How common is hip dysplasia in Maine Coon cats?

Anybody who has studied the Maine Coon cat knows that hip dysplasia is a major inherited disease for this highly popular cat breed; the biggest cat breed in the world. It is a health condition which I feel undermines the status of the breed. It is a great shame that it exists and sadly I would have to argue that it is a product of human failure in the creation of this breed. 

Elderly Maine Coon with a human face. A cat more likely to have hip dysplasia because of their age. Image: Catsville County cattery

I would bet my bottom dollar that the very early Maine Coon cats, when they weren't called Maine Coon cats, did not have this level of prevalence of this hip socket problem. In fact, I would be surprised if those early cats had problems with their joints that were any worse than any other domestic cat living in America at that time.

"The condition is a genetically inherited malformation of the ball-and-socket joint that connects a cat’s thigh bone (femur) to its hip" - Cornell

Happily, I can refer to an American study for the answer to the question in the title. Although caution needs to be exercised in extrapolating this information to other areas. However, I think it provides a very good guideline and the study comes from America which is the home of the Maine Coon cat.

They assessed 2,732 unique cats of which 2,708 (99.1%) were Maine Coons and they only refer to the Maine Coons in the conclusions of this study.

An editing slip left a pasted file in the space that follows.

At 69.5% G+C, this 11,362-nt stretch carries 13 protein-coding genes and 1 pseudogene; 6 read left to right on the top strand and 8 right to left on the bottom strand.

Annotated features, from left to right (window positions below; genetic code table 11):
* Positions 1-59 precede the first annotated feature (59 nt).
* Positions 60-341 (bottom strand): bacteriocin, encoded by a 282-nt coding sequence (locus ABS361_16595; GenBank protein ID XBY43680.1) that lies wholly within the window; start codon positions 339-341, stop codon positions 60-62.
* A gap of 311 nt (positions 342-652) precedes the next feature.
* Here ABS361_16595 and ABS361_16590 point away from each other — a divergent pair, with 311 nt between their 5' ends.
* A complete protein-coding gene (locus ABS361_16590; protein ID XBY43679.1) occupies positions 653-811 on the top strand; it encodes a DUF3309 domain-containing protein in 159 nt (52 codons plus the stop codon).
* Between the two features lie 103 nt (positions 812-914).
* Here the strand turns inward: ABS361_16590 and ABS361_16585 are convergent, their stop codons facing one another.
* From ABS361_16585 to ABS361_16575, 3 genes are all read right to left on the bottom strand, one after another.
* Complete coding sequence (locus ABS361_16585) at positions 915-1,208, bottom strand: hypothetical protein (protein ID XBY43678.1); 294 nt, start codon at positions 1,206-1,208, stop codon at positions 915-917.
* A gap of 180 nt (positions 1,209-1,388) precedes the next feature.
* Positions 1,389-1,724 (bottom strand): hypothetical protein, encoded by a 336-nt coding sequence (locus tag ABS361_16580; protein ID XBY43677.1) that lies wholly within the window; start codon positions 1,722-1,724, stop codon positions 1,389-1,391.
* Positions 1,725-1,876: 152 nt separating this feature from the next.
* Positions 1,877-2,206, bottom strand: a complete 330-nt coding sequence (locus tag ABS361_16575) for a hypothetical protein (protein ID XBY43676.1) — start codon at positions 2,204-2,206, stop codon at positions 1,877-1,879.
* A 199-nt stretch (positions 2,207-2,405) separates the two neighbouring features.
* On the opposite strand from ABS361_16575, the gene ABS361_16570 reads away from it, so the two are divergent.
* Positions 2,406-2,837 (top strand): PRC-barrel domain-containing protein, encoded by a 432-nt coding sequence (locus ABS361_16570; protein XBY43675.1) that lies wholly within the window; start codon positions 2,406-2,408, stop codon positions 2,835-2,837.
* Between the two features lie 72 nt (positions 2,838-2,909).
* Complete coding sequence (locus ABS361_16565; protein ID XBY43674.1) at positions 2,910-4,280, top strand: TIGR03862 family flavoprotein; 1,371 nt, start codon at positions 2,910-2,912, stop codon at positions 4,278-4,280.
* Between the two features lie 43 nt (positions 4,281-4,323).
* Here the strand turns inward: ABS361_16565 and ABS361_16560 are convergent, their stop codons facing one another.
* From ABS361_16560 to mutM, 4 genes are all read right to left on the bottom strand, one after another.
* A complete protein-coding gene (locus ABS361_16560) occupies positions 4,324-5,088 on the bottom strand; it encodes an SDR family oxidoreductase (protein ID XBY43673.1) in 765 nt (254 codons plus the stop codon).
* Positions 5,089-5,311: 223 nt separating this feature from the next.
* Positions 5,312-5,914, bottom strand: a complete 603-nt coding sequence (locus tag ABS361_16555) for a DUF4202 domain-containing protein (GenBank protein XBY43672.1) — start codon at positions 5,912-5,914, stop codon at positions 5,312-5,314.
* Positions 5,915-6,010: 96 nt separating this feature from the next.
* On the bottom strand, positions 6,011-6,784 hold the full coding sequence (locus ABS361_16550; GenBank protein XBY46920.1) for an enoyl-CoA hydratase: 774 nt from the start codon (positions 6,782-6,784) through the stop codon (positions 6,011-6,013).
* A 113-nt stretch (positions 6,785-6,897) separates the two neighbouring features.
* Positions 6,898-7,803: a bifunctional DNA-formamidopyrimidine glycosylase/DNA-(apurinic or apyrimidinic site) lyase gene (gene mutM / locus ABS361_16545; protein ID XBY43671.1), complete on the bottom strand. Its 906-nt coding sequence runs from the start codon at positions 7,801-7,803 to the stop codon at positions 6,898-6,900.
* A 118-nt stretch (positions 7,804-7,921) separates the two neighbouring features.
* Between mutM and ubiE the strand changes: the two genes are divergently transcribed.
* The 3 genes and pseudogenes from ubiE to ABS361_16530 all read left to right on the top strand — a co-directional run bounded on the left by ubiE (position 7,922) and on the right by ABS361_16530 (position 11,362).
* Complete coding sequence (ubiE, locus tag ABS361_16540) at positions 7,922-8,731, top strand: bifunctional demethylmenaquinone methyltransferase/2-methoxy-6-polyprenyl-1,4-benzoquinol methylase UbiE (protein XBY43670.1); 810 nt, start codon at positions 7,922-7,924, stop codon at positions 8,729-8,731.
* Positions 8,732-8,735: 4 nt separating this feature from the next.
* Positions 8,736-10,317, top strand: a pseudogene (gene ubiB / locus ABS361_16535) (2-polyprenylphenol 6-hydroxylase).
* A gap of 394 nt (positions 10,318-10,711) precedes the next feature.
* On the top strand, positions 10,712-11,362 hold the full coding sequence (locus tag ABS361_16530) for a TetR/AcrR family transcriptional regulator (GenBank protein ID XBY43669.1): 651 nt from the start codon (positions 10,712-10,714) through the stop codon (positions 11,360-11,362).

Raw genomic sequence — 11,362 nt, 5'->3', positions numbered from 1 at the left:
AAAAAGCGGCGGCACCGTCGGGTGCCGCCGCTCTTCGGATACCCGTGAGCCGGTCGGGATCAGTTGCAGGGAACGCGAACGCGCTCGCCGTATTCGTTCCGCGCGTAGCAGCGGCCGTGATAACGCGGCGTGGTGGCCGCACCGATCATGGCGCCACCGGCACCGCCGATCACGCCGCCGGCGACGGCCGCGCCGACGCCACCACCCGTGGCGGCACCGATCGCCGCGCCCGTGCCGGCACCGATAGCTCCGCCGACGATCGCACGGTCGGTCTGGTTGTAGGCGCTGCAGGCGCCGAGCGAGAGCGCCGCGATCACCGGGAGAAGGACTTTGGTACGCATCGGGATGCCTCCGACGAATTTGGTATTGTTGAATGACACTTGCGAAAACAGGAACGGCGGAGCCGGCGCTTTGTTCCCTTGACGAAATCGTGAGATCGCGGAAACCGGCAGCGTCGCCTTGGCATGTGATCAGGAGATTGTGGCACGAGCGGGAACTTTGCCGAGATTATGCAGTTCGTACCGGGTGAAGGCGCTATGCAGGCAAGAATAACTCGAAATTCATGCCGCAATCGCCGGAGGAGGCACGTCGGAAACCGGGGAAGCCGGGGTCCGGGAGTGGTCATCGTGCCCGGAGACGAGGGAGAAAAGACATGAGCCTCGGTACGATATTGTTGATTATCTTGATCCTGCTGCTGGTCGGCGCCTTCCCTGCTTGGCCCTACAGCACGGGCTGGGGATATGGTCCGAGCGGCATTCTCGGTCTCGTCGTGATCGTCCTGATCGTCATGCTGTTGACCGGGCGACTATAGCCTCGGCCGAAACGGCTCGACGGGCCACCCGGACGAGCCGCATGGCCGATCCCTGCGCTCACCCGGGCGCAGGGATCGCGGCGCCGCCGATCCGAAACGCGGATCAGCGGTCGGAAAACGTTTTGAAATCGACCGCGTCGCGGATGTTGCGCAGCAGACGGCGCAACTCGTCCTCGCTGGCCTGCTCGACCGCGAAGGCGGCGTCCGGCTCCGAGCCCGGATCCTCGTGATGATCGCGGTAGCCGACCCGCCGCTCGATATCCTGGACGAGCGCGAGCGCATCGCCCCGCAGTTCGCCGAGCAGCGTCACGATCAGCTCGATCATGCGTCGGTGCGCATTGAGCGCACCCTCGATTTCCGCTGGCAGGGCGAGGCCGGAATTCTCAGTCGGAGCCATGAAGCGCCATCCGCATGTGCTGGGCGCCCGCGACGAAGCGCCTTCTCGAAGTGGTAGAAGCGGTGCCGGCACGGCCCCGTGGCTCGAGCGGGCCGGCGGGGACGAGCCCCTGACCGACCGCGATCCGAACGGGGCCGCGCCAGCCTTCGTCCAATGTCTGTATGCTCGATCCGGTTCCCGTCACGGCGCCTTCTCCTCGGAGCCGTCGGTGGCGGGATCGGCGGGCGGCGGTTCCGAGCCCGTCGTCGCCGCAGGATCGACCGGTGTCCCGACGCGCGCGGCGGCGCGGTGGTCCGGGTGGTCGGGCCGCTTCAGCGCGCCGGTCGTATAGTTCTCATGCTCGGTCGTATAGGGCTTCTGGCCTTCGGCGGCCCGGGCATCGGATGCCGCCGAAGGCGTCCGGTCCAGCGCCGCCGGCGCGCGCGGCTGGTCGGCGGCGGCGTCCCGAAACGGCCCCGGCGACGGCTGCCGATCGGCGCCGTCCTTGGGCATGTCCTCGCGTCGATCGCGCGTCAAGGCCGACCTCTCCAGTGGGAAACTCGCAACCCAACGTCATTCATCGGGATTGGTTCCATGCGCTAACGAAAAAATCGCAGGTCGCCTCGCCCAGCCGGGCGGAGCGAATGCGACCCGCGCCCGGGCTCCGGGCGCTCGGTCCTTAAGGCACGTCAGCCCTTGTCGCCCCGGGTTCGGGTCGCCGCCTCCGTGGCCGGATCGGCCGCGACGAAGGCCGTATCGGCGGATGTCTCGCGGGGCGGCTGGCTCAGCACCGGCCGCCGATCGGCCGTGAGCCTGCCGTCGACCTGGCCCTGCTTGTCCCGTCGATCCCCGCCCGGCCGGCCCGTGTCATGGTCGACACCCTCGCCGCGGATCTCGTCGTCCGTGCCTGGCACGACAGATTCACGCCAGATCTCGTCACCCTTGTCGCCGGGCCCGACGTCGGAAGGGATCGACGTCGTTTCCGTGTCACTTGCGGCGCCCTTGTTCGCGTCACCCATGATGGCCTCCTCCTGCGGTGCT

They state that this was the largest demographic study of feline hip dysplasia (FHD) in the Maine Coon cat. They state that the overall prevalence (i.e. the overall occurrence) in the Orthopaedic Foundation for Animals registry of this joint disease was 24.9%. This is an average between males and females. The number is slightly higher in males at 27.3% and in females the prevalence is 23.3%.

They added that this condition is more severe when it affects both hind hip joints compared to one joint and it is more severe in older cats.

The study was published online on April 21, 2017. The study was conducted at the following institutions: Department of Orthopedic Surgery, Indiana University School of Medicine and James Whitcomb Riley Children’s Hospital, Indianapolis, IN, USA & Department of Clinical Sciences, College of Veterinary Medicine, Cornell University, Ithaca, NY, USA. The scientists were: Randall T Loder and Rory J Todhunter. It is published on Sage journals.

It may be useful to briefly refer to other sources. The Maine Coon Central website states that "hip dysplasia occurs in about 18% of Maine Coon cats". The nature.com website states in more general terms that it is "relatively common" in this cat breed. By comparison, a scientific website states that the general cat population has a hip dysplasia prevalence of just over 5%.

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